Experts from pension and investment specialists Quantum Advisory addressed members of the Institute of Chartered Accountants in England and Wales (ICAEW) on the turbulent global investment market and the knock-on effects on UK pensions schemes.
Partner and Actuary, Stuart Price and Senior Investment Consultant and Actuary, Kara Newcombe headlined the free hour-long virtual session which saw Kara focus on how the global financial markets reacted to the Russian invasion of Ukraine and views as to what could happen in the coming months with the ongoing conflict, soaring inflation, and continuing Covid-19 infections. The surge in commodity prices, supply chain disruption and the increase in inflation and gilt yields were also discussed. Stuart covered the increase in gilt yields and the positive impact this is having on defined benefit (DB) pension schemes, and highlighted the advantages of companies implementing salary sacrifice schemes following the rise in National Insurance contributions.
Speaking about the impact of financial markets on UK pensions over the 12 months to 30 April, Stuart said:
Government gilt yields and corporate bond yields are steadily increasing and in the long term, which we are interested in for determining pensions, this looks set to continue. For DB scheme employers, this is very good news as funding levels should improve along with pension obligations on company balance sheets and there’s the possibility of a reduction of employer contributions in the future too.
For defined contribution (DC) schemes, as pensions are generally a long-term investment, the volatile global markets shouldn’t have too much impact on those in their 20s, 30s, 40s or even 50s, as we often see peaks and troughs and there is time for markets to recover. The current situation could even be a good time to put more money into your DC pension as there may be investment opportunities to take advantage of. The time for concern is when nearing retirement, but for many in this situation there are mechanisms in place to protect them against falls in investment markets.
With government and corporate bond yields increasing, annuity rates are improving so we could see more people selecting the annuity route at retirement to provide them with an income from their DC pension going forward.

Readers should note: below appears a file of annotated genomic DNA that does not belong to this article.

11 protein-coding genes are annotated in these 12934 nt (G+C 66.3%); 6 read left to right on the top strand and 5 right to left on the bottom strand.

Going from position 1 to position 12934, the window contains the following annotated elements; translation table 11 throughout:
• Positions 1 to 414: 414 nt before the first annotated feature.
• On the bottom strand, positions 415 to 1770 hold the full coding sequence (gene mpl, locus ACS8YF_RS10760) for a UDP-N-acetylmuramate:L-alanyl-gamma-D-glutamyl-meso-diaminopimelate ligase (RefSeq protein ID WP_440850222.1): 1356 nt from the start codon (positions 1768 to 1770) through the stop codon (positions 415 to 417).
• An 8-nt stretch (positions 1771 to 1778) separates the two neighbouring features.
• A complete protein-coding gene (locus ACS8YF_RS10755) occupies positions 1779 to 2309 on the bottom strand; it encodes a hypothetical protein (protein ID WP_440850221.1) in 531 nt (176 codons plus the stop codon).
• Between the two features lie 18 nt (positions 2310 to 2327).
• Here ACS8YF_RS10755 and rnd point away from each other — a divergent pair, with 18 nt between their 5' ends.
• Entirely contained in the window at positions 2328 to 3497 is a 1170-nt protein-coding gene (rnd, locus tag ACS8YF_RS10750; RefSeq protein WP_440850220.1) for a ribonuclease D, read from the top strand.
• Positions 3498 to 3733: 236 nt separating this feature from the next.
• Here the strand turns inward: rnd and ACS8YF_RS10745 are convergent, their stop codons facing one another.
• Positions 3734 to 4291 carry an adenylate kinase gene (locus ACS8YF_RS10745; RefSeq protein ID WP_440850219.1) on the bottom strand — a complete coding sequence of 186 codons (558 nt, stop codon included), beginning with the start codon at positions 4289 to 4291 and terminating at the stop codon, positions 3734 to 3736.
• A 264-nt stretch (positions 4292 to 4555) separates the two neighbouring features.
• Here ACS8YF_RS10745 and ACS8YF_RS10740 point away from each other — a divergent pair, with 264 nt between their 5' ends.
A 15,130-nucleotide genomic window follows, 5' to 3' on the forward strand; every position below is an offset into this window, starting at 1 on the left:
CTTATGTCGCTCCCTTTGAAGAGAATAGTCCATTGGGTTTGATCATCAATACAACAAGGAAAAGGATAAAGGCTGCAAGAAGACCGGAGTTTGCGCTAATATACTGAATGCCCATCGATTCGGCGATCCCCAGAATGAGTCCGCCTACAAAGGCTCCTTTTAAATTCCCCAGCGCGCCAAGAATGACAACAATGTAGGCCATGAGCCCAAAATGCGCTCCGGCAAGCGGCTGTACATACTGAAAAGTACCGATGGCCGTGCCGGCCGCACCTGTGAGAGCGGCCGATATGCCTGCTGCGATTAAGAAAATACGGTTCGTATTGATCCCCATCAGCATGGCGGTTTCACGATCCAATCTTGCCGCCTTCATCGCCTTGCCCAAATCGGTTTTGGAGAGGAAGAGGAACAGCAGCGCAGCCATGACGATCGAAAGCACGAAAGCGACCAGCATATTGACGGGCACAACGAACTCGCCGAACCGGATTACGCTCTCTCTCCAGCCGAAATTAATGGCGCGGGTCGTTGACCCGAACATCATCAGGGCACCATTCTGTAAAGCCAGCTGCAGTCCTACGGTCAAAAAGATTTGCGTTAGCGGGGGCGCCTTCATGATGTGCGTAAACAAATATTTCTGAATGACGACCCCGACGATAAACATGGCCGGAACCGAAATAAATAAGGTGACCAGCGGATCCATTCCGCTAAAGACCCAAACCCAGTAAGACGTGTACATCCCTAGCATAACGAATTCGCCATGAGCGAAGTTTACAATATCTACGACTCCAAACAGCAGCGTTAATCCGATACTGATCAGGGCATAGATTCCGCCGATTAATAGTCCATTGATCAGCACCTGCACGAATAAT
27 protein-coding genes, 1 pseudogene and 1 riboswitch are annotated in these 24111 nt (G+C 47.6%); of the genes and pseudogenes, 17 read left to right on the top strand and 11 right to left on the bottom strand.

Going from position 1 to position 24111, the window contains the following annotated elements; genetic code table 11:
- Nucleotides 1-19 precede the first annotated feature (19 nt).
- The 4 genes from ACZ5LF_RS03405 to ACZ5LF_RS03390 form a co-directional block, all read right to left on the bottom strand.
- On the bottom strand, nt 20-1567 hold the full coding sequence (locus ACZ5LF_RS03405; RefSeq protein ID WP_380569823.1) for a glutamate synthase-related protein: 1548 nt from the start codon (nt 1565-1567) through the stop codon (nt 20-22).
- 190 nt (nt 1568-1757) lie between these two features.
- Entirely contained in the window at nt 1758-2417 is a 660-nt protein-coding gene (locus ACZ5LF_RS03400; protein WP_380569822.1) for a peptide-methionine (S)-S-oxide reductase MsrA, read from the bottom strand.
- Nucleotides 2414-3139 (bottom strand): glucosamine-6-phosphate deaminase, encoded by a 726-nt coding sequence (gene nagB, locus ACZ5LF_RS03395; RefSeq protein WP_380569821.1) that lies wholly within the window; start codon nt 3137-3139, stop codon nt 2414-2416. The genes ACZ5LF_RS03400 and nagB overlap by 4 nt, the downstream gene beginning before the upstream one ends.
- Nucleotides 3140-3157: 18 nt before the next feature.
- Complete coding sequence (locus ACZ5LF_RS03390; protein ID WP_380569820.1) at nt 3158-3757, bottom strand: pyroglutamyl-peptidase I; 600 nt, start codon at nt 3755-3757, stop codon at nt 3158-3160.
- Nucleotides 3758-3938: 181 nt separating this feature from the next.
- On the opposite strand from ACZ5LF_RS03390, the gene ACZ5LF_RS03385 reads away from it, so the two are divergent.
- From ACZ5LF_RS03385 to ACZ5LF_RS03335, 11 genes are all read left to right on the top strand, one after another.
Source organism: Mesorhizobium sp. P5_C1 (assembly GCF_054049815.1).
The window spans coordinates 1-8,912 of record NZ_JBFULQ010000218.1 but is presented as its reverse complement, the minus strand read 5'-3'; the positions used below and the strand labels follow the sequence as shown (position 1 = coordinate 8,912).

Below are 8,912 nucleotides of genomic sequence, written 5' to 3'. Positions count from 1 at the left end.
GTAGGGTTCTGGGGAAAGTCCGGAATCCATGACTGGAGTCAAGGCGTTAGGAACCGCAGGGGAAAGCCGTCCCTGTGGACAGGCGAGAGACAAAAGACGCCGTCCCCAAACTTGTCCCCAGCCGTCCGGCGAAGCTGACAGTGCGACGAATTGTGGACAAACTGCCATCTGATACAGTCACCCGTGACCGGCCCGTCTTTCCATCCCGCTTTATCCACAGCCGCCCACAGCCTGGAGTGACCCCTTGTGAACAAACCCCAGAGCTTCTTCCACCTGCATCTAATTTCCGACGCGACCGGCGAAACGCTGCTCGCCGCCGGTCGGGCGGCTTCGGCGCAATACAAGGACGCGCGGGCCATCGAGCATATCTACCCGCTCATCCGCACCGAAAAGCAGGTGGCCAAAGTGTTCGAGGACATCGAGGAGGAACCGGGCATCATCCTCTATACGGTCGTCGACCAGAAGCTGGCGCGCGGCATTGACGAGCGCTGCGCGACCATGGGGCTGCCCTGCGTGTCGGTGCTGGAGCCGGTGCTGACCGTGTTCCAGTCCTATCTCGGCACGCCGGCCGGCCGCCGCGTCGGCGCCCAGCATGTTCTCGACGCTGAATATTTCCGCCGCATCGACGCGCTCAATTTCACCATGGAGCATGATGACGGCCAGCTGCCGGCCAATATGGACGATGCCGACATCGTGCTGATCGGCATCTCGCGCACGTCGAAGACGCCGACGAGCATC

The key to everything, is employers communicating what is going on to their employees. They need to keep communications simple and provide reassurance and signpost helpful places to get more information. One thing I would say, especially with the recent National Insurance increase, if not already done so, employers should seriously consider a salary sacrifice arrangement for employee pension contributions which means employees and employers make savings on the amount of national insurance that they pay.
Speaking about current world events and the repercussions of these, Kara said:
The events in Ukraine have had a dramatic impact with far reaching economic consequences and the situation is currently showing no signs of improvement.
Inflation reached 7% in March and is set to hit 10% by end of this year which has seen the Bank of England (BoE) tighten its monetary policy and shift its focus from supporting growth to controlling inflation. Subsequently, it has begun a new gradual program of quantitative tightening where it will no longer reinvest the proceeds of government bonds when they mature. The BoE will only start selling its remaining gilts when the base rate rises further, depending on economic conditions at the time. Markets are expecting the BoE to be more aggressive with rate rises and there are suggestions of a possible interest rate increase to at least 2% by the end of the year.
There are some positive points to report with nationwide Covid restrictions lifted and the economy fully opening up which should provide further support to consumer spending and economic growth. The employment rate has also shown signs of recovery. Concerns over the reliability of Russian energy supplies will put further pressure on European governments to transition away from imported fossil fuels and towards domestically-generated renewables over the longer-term.
Looking ahead, we remain positive on developed equities, as company balance sheets and earnings remain strong and this asset class will be the most sensitive to any form of long-term economic recovery. We also see opportunities in emerging market equities, however, they have tremendous exposure to the ongoing war in Ukraine. The long-term outlook is difficult to assess given the unprecedented situation, so unfortunately, for now, it is a case of watch and wait.
Quantum Advisory is an independent financial services consultancy that provides solution-based pension and employee benefit services to employers, scheme trustees and members with a focus on tailored and practical advice and support from experienced professionals. For more information, visit www.quantumadvisory.co.uk